Analyses on immune function parameters were undertaken using two-way anova and ancova with larval body mass at immune function measurement as a covariate. Dietary treatment was included as a fixed factor and family as a random factor. One-way ancova was performed to analyze the nitrogen conversion efficiency, with the amount of nitrogen eaten as covariate and body nitrogen as response variable (Raubenheimer & Simpson 1992). Prior to these parametric analyses, the data were checked for normality and homogeneity of error variance using Kolmogorov–Smirnov and Bartlett's test, respectively. Where necessary, data were transformed. Effect of diet on larval survival was tested using non-parametric Kaplan–Meier tests. Any effects due to diet and family on the duration of larval development were tested using the accelerated failure-time analysis (using Weibull distribution) in the proc lifereg option in sas version 9·1.
effects of dietary quality and genotype on cuticular melanization
There was a clear effect of dietary quality on cuticular melanization, with the insects reared on casein-supplemented diet displaying significantly darker colouration (i.e. lower relative reflectance value) relative to those on zein-supplemented diet (Fig. 1a; Table 1). This dietary effect on melanization was observed consistently across all full-sib families, as evidenced by a non-significant family × diet interaction term (Table 1). The absence of a genotype × environment interaction became even more apparent when reaction norms were inspected for the 10 full-sib families (Fig. 1b). On both diets, there was a significant difference in the degree of cuticular melanization between the families (Table 1), suggesting the presence of additive genetic variation in this trait. Removal of the non-significant two-way interaction in this model did not affect the significance of the two main factors (diet: F1,290 = 168·34, P < 0·001; family: F9,290 = 6·48, P < 0·001). The broad-sense heritability (h2) of the cuticular melanization was 0·31, which was estimated from the reduced anova model using the pooled data set in which the non-significant diet × family interaction term was removed. To disentangle any condition-dependence of the heritability estimate, we performed one-way anovas separately for insects in each dietary treatment. These revealed that there was highly significant between-family variation in cuticular melanization in both dietary treatments (Table 2), with broad-sense heritability estimates of 0·24 and 0·39 for high- and low-quality dietary treatments, respectively. The genetic correlation of melanization across the dietary treatments was approximated using the family means (Via 1984). This showed that the genetic correlation was positive (rg = 0·708) and significantly different from zero (P = 0·022).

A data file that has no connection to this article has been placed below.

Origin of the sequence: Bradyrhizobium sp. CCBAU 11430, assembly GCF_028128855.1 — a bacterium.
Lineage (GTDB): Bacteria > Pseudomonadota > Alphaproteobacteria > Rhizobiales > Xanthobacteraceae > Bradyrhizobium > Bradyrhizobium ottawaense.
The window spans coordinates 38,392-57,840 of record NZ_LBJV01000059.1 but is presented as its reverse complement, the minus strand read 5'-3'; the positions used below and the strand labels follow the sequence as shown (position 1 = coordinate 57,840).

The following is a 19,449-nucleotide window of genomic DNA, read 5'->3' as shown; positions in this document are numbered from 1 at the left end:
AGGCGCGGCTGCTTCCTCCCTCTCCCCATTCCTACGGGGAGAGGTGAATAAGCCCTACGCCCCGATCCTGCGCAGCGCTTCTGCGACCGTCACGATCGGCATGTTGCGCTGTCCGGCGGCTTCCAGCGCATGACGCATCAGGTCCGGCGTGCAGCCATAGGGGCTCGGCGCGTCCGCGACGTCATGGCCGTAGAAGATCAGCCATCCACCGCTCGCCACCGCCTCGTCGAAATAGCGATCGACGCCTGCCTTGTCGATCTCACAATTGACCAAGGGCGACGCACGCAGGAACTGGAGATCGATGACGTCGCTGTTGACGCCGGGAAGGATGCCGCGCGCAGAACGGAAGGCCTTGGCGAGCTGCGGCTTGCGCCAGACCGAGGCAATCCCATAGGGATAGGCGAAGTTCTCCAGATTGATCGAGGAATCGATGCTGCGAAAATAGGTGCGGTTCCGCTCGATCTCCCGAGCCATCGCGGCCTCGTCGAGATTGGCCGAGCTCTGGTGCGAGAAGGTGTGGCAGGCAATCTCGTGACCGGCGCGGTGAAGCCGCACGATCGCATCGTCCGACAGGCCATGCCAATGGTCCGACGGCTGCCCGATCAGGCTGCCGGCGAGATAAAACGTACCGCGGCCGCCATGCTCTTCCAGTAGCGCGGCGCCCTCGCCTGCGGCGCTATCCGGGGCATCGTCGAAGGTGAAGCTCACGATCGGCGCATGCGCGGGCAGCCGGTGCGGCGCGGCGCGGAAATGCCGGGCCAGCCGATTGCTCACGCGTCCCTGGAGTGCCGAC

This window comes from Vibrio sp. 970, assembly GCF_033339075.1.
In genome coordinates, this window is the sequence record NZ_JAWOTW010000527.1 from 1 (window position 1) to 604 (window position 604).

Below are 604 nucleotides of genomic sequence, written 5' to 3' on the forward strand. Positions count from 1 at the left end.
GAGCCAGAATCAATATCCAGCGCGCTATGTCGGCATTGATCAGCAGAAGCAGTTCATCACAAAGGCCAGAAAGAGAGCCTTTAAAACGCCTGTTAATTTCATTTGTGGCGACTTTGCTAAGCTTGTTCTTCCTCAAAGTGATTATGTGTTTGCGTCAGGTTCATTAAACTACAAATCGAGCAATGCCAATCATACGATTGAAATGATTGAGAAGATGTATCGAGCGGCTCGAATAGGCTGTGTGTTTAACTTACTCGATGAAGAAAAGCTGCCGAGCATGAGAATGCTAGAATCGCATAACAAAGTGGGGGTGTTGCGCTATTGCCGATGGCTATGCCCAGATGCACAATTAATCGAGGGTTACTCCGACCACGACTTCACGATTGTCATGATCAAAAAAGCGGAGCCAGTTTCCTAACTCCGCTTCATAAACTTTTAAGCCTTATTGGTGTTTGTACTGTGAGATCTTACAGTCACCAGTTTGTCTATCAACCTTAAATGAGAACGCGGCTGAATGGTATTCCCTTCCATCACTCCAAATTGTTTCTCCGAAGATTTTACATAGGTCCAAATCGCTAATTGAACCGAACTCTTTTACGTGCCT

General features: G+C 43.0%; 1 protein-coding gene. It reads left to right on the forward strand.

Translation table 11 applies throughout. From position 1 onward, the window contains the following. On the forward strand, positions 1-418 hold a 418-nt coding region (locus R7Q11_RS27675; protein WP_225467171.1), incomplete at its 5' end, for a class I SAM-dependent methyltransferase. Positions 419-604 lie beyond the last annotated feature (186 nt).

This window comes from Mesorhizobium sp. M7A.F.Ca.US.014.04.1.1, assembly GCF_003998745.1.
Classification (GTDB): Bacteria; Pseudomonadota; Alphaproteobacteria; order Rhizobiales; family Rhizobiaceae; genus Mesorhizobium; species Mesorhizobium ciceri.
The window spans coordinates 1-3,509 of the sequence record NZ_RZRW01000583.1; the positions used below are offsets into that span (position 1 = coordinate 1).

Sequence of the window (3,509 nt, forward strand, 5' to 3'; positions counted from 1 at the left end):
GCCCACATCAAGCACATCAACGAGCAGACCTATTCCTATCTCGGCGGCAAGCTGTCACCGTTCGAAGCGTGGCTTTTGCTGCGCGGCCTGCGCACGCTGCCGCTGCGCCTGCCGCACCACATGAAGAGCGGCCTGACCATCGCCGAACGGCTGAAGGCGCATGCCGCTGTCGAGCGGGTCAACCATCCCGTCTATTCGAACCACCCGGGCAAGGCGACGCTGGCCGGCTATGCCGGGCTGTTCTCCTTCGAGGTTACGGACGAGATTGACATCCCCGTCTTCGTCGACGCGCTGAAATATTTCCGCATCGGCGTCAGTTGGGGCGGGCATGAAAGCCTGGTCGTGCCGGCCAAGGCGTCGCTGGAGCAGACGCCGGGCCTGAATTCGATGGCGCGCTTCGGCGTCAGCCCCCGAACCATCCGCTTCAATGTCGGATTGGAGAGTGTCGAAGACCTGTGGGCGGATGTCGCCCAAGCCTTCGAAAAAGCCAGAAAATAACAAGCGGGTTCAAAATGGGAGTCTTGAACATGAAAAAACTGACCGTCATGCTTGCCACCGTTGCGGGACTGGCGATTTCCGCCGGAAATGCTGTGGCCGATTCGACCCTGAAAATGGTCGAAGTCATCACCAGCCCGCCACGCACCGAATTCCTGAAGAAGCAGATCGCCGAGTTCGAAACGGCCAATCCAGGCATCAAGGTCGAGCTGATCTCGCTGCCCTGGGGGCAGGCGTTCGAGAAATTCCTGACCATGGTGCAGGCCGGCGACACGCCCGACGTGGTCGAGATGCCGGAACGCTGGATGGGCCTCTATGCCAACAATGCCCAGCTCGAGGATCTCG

Table 1. Two-way factorial anova of the full-sib breeding design for cuticular melanization in final-instar S. littoralis caterpillars, with diet as a fixed factor and family as a random factor. Untransformed data were used for the analysis
Family × Diet
Table 2. One-way anova of the effect of family on cuticular melanization tested separately for final-instar S. littoralis caterpillars reared on high- and low-quality protein diet
(a) High-quality protein diet
(b) Low-quality protein diet
effect of dietary quality on life-history traits
Survival from the beginning of the third larval stadium to the pupal stage was higher for insects on high-quality diet than those on the low-quality diet (log-rank test: χ2 = 14·63, d.f. = 1, P < 0·001; Fig. 2a), and this diet-related difference in survival was consistent across five full-sib families (Fig. 2b). It should be noted that the patterns of survival varied between the families (Fig. 2b), suggesting possible genetic variation in survival rates. Among surviving insects, larvae on the low-quality diet took significantly longer to reach pupation than those on high-quality diet (accelerated failure-time analysis: χ2 = 18·61, d.f. = 1, P < 0·001; Fig. 2c). The duration of larval development also varied between families (χ2 = 49·48, d.f. = 4, P < 0·001), but there was no significant interaction between diet and family (χ2 = 5·65, d.f. = 4, P = 0·227). The fresh mass of pupae was unaffected by any of the main factors (anova, diet: F1,75 = 0·22, P = 0·644; family: F4,75 = 0·86, P = 0·490; diet × family interaction: F4,75 = 0·52, P = 0·723). The percentage of pupae that eclosed as adult moths was c. 52% (28 out of 54 pupae; mean pupal duration: 10·1 days) and c. 13% (4 out of 31 pupae; mean pupal duration 10·3 days) for those insects on high- and low-quality diet, respectively. Within each diet treatment, there were no significant phenotypic correlations between larval colouration (% reflectance) and either of the two life-history traits of surviving insects (i.e. pupal mass and larval development) (all P > 0·067; see Table 3).